U. S. law allows individuals to manufacture their own rifles, shotguns or pistols, in private, with no paperwork whatsoever. This is a growth industry in the firearms culture with many thousands of men doing so. The majority of these "home-built" firearms when placed side-by-side with a factory built firearm appear identical in craftsmanship, fit, finish, quality, reliability and accuracy i.e you can't tell the difference. With no way of tracking these firearms, it's speculation and guesswork as to how many thousands of these are manufactured every year.

Concealed Carry Laws

As of about two years ago, all 50 states have some form of legal concealed carrying (Concealed Carry of Weapons CCW) of firearms.This nation-wide movement commenced in the late 1980's. The ease, or restrictive nature, of CCW laws vary wildly. On the low end are states like Vermont where any U.S. citizen qualified to own a firearm can travel to Vermont and engage in carrying a concealed weapon with no license, permit, or government permission of any sort, just do it.  To the high end of states like California where getting a CCW license is extremely difficult and expensive. It's not exactly a secret that the safest communities are those with the least restrictions on the ownership and carrying of firearms concealed.

Could any person say (with a straight face) that they would feel safer in any public area in South side of Chicago at high noon on a week day where owning, let alone carrying, a handgun concealed legally is damn near impossible than they would walking out the door of a bar at midnight in Montepelier VT where nearly all non-felon adults can legally carry a pistol concealed with no license?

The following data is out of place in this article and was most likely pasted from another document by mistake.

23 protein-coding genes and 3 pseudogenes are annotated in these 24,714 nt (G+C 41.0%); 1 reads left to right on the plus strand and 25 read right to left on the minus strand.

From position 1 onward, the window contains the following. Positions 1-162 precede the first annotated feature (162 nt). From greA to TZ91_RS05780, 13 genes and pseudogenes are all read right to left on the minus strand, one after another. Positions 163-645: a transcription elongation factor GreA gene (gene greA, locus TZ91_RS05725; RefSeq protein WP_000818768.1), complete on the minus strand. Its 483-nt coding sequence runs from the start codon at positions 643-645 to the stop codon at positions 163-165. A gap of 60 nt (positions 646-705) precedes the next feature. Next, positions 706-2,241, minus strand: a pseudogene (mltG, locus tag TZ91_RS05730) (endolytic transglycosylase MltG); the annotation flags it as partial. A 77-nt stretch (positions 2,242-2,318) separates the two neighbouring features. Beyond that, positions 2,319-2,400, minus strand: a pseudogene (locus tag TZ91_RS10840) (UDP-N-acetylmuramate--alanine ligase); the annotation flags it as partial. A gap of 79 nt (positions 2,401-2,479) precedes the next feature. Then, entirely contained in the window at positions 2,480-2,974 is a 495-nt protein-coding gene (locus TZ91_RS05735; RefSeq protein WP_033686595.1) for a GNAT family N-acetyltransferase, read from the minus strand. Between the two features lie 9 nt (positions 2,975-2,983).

Pre-1898 Firearms...Another Sub-Culture

In the Byzantine world of firearm laws there is a little-known (even among prosecuting attorneys, police, even men and women who make their living in the firearms industry) area of these laws concerning firearms manufactured prior to 1898. Specifically, the laws of the Bureau Alcohol Tobacco, Firearms and Explosives (BATFE). 

Please bear with me: Let's begin with the Colt .45 Single Action Army (SSA) Virtually all Western movies set in the Post-Civil War American West have the actors using the Colt .45 SAA. Manufactured from 1873 to 1941 (when Colt's civilian firearm production ended for WWII military contracts), these are powerful, accurate and reliable handguns. Here's where is gets fun: The exact same gun manufactured prior to January 1, 1898 has a completely different legal status than the one manufactured after midnight January 1, 1898.

The pre-1898 Colt SAA's legal status is that (as far as the BATFE is concerned) they are not firearms. Therefore, there is an entire firearm sub-culture specializing in owning, buying, selling, studying, shooting and maintaining pre-1898 firearms. The legal status (as far as Federal firearm laws are concerned, State laws on this matter vary) of these firearms is that they have no status, no involvement, no concern of the BATFE whatsoever.